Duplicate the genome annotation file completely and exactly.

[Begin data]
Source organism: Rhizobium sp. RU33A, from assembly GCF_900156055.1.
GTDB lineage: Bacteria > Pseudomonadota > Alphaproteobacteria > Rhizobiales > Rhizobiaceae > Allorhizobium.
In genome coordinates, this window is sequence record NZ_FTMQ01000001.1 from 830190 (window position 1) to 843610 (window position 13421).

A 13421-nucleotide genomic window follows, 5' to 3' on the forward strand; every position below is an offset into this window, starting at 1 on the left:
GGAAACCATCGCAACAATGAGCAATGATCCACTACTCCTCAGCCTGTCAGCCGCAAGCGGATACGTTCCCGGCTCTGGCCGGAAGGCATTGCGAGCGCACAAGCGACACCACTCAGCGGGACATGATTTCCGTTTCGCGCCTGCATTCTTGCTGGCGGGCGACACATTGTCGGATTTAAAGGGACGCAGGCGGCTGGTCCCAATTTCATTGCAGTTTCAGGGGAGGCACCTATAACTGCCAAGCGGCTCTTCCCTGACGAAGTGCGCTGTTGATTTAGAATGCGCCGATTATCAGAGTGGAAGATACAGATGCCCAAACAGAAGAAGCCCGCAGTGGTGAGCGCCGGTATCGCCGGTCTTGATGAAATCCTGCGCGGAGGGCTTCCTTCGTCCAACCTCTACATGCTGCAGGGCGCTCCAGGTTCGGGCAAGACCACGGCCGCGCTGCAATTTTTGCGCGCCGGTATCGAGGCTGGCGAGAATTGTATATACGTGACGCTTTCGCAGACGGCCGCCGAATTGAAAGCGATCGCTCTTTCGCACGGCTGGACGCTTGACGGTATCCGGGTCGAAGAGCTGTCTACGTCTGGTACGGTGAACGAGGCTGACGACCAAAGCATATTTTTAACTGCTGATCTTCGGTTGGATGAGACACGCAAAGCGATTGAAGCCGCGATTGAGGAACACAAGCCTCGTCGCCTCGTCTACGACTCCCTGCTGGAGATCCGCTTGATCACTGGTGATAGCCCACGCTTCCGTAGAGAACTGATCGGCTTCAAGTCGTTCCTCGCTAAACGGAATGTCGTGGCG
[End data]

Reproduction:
Source organism: Rhizobium sp. RU33A, from assembly GCF_900156055.1.
GTDB lineage: Bacteria > Pseudomonadota > Alphaproteobacteria > Rhizobiales > Rhizobiaceae > Allorhizobium.
In genome coordinates, this window is sequence record NZ_FTMQ01000001.1 from 830190 (window position 1) to 843610 (window position 13421).

A 13421-nucleotide genomic window follows, 5' to 3' on the forward strand; every position below is an offset into this window, starting at 1 on the left:
GGAAACCATCGCAACAATGAGCAATGATCCACTACTCCTCAGCCTGTCAGCCGCAAGCGGATACGTTCCCGGCTCTGGCCGGAAGGCATTGCGAGCGCACAAGCGACACCACTCAGCGGGACATGATTTCCGTTTCGCGCCTGCATTCTTGCTGGCGGGCGACACATTGTCGGATTTAAAGGGACGCAGGCGGCTGGTCCCAATTTCATTGCAGTTTCAGGGGAGGCACCTATAACTGCCAAGCGGCTCTTCCCTGACGAAGTGCGCTGTTGATTTAGAATGCGCCGATTATCAGAGTGGAAGATACAGATGCCCAAACAGAAGAAGCCCGCAGTGGTGAGCGCCGGTATCGCCGGTCTTGATGAAATCCTGCGCGGAGGGCTTCCTTCGTCCAACCTCTACATGCTGCAGGGCGCTCCAGGTTCGGGCAAGACCACGGCCGCGCTGCAATTTTTGCGCGCCGGTATCGAGGCTGGCGAGAATTGTATATACGTGACGCTTTCGCAGACGGCCGCCGAATTGAAAGCGATCGCTCTTTCGCACGGCTGGACGCTTGACGGTATCCGGGTCGAAGAGCTGTCTACGTCTGGTACGGTGAACGAGGCTGACGACCAAAGCATATTTTTAACTGCTGATCTTCGGTTGGATGAGACACGCAAAGCGATTGAAGCCGCGATTGAGGAACACAAGCCTCGTCGCCTCGTCTACGACTCCCTGCTGGAGATCCGCTTGATCACTGGTGATAGCCCACGCTTCCGTAGAGAACTGATCGGCTTCAAGTCGTTCCTCGCTAAACGGAATGTCGTGGCG